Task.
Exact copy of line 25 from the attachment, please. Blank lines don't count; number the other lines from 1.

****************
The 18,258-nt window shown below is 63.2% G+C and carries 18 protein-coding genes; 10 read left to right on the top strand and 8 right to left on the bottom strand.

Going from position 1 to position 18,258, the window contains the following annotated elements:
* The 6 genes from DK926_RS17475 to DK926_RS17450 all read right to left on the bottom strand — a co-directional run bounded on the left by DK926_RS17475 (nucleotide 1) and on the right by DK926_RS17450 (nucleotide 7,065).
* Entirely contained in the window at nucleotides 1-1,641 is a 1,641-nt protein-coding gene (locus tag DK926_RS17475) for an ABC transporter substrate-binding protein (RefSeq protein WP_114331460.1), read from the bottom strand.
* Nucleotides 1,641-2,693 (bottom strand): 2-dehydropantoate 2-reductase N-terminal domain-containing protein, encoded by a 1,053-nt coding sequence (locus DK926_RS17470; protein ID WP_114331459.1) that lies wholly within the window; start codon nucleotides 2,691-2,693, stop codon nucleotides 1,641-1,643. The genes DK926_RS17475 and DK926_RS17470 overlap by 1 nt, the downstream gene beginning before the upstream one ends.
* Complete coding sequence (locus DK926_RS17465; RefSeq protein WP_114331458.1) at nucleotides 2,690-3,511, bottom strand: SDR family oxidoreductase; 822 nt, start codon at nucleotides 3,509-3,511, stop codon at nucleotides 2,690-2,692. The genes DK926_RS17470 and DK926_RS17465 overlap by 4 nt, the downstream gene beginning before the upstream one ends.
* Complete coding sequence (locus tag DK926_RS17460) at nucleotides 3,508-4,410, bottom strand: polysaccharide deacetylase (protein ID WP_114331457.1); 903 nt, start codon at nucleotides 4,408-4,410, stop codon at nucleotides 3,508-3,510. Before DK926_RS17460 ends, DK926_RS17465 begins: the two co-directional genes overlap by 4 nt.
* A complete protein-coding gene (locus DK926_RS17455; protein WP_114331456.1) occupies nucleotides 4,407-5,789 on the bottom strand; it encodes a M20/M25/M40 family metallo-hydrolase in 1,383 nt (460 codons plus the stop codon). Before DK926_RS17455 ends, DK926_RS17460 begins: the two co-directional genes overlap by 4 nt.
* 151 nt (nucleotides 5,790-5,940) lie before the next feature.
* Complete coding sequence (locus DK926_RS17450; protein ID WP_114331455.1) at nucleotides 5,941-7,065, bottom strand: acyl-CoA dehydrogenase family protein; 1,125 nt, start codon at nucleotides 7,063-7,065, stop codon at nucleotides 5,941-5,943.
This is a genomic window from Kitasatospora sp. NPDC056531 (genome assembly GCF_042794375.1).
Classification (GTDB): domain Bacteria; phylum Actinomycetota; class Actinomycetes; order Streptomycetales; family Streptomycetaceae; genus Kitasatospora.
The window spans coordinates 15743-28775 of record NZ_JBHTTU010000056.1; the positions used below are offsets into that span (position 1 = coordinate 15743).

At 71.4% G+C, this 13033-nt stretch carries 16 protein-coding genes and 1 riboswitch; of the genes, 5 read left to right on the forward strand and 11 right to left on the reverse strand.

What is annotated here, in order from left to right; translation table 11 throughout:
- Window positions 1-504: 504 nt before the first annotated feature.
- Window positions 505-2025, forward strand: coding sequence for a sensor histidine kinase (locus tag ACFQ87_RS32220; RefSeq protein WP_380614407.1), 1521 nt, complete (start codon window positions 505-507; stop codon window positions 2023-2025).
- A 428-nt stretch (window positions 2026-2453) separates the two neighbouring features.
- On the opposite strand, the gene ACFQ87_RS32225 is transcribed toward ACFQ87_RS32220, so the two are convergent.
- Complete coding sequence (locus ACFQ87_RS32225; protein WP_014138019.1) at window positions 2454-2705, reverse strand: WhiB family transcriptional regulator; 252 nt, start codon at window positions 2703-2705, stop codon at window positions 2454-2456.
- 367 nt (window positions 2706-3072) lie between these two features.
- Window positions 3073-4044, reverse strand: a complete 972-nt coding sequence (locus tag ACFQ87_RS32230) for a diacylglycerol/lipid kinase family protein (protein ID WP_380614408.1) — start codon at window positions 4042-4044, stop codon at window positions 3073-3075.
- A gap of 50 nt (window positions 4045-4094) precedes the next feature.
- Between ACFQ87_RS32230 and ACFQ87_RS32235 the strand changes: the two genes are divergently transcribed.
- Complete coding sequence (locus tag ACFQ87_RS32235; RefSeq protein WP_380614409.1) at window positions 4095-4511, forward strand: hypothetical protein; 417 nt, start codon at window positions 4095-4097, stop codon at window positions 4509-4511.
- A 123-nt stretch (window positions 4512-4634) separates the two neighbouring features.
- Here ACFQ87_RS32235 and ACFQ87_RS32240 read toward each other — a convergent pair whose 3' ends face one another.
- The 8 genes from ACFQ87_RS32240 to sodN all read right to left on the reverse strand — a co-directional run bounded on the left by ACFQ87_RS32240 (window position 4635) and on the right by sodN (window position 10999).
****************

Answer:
- Complete coding sequence (locus tag ACFQ87_RS32235; RefSeq protein WP_380614409.1) at window positions 4095-4511, forward strand: hypothetical protein; 417 nt, start codon at window positions 4095-4097, stop codon at window positions 4509-4511.